Since The Hungry Pug food truck was launched in May, father and son duo Scott and Sam Coelln have served their grilled cheese across the Historic Triangle, stopping often at hotspots like Alewerks, Billsburg and Virginia Beer Company.
Despite serving up his cheese-filled menu six nights most weeks, Scott Coelln said he’s only worked one day in the City of Williamsburg, for a special event with William & Mary.
“I don’t avoid Williamsburg but it’s really hard to do anything in the city without being [allowed] on private property,” Coelln said.
The code of the City of Williamsburg currently restricts the operation of food trucks to special events on public property, and in the Culinary Arts District on Capital Landing Trail which is largely populated by hotels and motels.
“The area the city has designated before was ridiculous,” said FoodaTude…Food with Attitude owner Jim Kennedy. “There’s no reason to go there. There’s nobody there.”
As a result, Coelln said he most often parks his truck in the surrounding counties, where trucks are permitted to operate in a wider territory.
A food truck work group appointed by City Council came up with a set of recommended changes to the policy that interim City Manager Andrew Trivette presented to the Planning Commission in October.
The recommendations, which are still up for review and would need final approval from City Council, include changes that would free up food trucks to operate on some land in downtown, in the Midtown area and in and around High Street.
Coelln said expanding the areas where trucks can serve will open up possibilities for his business – if nothing else, it will give mobile kitchens more options than they currently have.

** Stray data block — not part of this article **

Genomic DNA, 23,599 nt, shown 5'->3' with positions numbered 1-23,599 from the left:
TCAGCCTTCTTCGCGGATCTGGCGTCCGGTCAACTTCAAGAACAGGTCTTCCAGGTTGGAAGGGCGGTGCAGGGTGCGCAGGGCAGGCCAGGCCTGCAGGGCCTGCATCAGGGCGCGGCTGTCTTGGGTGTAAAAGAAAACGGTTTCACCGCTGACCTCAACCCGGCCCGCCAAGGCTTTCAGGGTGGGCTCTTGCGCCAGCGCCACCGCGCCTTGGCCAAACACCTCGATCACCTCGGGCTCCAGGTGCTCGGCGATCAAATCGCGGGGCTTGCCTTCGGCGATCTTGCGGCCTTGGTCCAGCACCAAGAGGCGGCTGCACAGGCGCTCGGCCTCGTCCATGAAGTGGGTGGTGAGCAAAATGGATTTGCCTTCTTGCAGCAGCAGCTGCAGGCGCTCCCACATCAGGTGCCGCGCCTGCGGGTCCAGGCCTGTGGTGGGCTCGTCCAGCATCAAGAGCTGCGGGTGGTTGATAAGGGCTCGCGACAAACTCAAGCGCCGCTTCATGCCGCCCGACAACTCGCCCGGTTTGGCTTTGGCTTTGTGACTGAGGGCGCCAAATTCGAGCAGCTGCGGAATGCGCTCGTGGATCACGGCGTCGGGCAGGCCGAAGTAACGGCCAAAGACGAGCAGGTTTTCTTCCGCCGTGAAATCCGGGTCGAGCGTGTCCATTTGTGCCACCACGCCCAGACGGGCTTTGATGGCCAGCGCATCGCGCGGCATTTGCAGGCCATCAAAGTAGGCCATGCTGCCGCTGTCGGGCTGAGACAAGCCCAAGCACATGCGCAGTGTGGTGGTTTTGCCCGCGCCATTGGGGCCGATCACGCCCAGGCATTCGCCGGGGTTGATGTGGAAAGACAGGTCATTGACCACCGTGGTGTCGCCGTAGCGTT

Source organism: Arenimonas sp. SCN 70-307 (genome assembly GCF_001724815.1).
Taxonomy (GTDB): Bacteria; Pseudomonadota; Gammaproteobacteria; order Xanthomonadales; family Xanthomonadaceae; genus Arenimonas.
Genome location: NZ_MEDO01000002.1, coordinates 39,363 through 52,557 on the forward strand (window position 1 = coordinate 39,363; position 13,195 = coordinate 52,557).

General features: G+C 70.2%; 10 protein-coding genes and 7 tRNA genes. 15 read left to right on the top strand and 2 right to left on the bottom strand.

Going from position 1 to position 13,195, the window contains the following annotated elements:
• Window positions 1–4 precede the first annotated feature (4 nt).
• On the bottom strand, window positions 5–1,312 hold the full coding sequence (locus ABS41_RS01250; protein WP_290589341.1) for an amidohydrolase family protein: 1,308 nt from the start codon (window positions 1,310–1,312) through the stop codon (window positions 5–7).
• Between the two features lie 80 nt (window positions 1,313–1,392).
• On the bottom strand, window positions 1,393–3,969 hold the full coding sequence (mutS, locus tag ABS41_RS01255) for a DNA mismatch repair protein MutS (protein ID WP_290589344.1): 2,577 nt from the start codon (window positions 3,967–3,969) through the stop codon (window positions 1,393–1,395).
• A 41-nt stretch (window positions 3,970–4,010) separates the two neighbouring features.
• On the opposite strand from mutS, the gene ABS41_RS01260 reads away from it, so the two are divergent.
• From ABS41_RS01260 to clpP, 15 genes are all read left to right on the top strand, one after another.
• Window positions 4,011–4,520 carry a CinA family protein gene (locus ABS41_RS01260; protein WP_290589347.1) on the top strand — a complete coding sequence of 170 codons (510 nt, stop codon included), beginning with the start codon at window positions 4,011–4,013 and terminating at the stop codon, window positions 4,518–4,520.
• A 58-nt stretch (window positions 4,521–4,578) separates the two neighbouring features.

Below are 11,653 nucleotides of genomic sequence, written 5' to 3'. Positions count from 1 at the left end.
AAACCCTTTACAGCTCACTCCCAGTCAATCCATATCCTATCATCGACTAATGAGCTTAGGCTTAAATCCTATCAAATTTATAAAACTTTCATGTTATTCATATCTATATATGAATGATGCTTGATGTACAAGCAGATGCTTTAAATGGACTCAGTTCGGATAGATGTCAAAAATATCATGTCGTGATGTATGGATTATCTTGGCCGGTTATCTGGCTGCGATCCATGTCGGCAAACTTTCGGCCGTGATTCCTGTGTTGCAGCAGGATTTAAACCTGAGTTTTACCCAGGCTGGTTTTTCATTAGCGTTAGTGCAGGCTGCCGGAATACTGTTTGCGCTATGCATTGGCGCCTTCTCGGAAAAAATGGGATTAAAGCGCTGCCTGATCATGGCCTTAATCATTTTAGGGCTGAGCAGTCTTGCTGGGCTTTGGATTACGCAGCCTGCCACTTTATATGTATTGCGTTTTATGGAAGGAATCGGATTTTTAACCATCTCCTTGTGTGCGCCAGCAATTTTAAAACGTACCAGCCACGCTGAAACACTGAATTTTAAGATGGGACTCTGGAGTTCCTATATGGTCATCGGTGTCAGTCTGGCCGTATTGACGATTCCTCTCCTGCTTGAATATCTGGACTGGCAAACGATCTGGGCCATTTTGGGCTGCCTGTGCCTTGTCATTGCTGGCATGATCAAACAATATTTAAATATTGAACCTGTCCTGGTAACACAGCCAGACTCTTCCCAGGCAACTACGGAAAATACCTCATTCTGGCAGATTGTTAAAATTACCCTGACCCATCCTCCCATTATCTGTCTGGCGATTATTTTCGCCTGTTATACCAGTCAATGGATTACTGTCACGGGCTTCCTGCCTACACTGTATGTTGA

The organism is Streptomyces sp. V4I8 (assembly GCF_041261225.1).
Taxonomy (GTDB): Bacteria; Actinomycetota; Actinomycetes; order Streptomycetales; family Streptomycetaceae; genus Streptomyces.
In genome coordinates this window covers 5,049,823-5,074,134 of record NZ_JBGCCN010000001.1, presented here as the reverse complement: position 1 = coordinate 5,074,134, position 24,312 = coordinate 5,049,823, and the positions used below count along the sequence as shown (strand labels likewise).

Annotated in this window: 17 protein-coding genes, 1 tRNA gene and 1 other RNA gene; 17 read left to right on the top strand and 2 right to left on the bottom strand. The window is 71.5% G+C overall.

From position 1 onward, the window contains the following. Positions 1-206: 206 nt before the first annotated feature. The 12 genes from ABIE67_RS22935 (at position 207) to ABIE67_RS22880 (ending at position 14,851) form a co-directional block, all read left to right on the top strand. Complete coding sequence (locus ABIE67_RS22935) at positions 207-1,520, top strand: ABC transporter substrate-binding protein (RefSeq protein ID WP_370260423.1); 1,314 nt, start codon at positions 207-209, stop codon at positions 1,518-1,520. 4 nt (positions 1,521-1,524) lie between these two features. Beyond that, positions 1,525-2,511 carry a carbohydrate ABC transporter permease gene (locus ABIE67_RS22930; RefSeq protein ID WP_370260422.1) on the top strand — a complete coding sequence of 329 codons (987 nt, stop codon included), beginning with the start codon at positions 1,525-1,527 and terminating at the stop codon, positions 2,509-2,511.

“The Capital Landing area, I don’t know how much potential that has unless the food is so off the chain that you have to have it,” he said.
A proposed 100-foot buffer that would limit the operation of food trucks around existing downtown restaurants was also proposed, as one of the work group’s directives was to develop a policy that promoted a fair and competitive environment for food trucks and restaurants alike.
Kennedy said he would like to see the city relax its restrictions as he doesn’t see food trucks as direct competitors to restaurants – while they’re both food purveyors he said trucks provide a quick bite while restaurants provide a sit-down dining experience, and customers themselves can determine which best meets their needs.
“Do I want to park in front of the Blue Talon? No, that doesn’t make sense for me or them,” Kennedy said. “The Fat Canary and Foodatude are two totally different entities. It’s like someone saying, ‘Gee, they built a McDonald’s across the street from Fat Canary, and that’s going to take business away from Fat Canary.’”
Jon Wade served on the food truck work group, and as the owner of both the Two Drummers Smokehouse brick and mortar restaurant and its associated food truck he said he understands the concerns expressed by restaurant owners about the placement of food trucks.
He expressed overall optimism for the changes being considered but said there is room for improvement in the special event process, adding he wasn’t sure if the proposals go far enough to make Williamsburg a food truck hub.
“There’s still going to be some hurdles,” Wade said. “There’s going to be some growing pains and I think there will be a few successes for food trucks, but more success for the area. Which is good, but they’re going to have to find another way to make it more successful for food trucks, make it enticing to make food trucks want to come here.”